As Dr. Saul Griffith was reported to have said in his talk at the eTech conference in March of 2008, and as I mentioned in a previous entry (link), in a sustainable future we can expect to have one tenth as much stuff, and make it last ten times as long. This will mean achieving quality and durability levels in the items we use everyday that will support, or at least approach this. There is more to this, however, and the implications for business are interesting.
After globalization has leveled the economic playing field, a process already in progress, the average person in today’s industrialized countries will have less buying power. The high standards of living and average personal incomes of people in the (previously) wealthiest countries, who were living “high on the hog” in the late 20th and early 21st centuries, will have come down closer to the global average as a result of “low-cost country” sourcing and the ever increasing efficiency of global shipping. These same people won’t want to see their standard of living reduced any more than necessary, and this will cause a shift in purchase patterns toward higher quality, higher value products. The demand for reasonably priced products that will be more efficient and last longer will be increased, and the change could be further enhanced by a general consciousness that longer lasting products will reduce waste and carbon emissions.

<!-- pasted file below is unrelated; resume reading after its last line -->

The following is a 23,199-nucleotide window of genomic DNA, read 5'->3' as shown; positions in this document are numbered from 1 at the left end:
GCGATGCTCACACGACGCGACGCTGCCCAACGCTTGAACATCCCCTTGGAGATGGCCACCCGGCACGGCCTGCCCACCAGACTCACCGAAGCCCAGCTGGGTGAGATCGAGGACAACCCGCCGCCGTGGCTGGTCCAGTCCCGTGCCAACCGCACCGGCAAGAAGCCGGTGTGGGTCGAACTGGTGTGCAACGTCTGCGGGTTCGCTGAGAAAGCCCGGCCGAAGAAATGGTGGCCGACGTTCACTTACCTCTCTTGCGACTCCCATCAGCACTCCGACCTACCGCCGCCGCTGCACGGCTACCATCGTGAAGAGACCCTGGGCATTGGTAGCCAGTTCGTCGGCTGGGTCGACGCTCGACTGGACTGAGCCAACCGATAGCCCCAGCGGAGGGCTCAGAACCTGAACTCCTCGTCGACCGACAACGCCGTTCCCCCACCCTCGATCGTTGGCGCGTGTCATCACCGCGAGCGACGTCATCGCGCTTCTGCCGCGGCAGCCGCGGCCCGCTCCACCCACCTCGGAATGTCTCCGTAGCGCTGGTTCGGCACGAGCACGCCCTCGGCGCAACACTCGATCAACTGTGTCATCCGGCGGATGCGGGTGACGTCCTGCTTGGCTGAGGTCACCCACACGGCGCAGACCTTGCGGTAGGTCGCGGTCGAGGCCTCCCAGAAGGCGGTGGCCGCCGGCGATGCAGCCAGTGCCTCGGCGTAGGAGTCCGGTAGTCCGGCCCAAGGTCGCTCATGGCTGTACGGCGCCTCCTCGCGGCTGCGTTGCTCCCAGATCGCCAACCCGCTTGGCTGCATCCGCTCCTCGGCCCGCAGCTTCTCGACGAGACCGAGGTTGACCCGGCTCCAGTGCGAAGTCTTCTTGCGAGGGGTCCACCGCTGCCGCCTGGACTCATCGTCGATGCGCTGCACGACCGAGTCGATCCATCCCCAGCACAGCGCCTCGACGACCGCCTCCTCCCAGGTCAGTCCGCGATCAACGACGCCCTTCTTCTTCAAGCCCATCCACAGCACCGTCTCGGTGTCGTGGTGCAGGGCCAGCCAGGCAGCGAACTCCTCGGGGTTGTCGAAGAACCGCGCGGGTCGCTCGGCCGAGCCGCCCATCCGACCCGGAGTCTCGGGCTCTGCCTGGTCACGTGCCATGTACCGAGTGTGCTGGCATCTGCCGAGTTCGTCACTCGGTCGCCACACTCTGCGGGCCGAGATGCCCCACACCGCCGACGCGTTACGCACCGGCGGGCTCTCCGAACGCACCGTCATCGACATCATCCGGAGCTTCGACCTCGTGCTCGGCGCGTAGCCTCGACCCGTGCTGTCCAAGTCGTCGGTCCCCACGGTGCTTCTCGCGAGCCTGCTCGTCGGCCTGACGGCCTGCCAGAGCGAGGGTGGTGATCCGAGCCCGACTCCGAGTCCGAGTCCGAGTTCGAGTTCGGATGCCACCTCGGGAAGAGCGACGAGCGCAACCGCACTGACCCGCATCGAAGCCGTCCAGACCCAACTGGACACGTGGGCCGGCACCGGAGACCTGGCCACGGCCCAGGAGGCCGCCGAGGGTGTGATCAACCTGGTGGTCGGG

The average person’s living space (and vehicle, if they have one) will be smaller to save on energy use, materials, cost, etc., so they will have less space for things. Thus, products with multiple functions and smaller size will be in increased demand, and seen as a savings to the buyer and the environment as they reduce the number of devices one must have to maintain their standard of living.
For manufacturing businesses, this means that making smaller, more efficient, and more versatile products will be important. Also, quality and the constant improvement of quality could become essential competitive advantages in a way never before dreamt of, even in the quality-focused early 1980’s. Back then, it was well known that higher quality means decreased waste in the manufacturing process, for example, as well as higher customer satisfaction and the customer loyalty that leads to repeat business – the essence of long term business success. It is even possible there will be a resurgence of interest in the teachings of W. Edwards Deming and similar quality gurus, from whom we learned about the fundamental principles of and need for continuous quality improvement, and the statistical tools and concepts needed to achieve it.
It will be interesting to see how this plays out, but it seems clear that, as resource shortages become more prevalent and drive costs upward, as a public will to reduce carbon emissions takes hold, and as buying power in the most developed countries declines, the demand for higher quality, more efficient, smaller sized, and longer lasting products will increase significantly. This will change the rules of the game for manufacturing businesses, and drive significant changes in both individual and corporate behavior.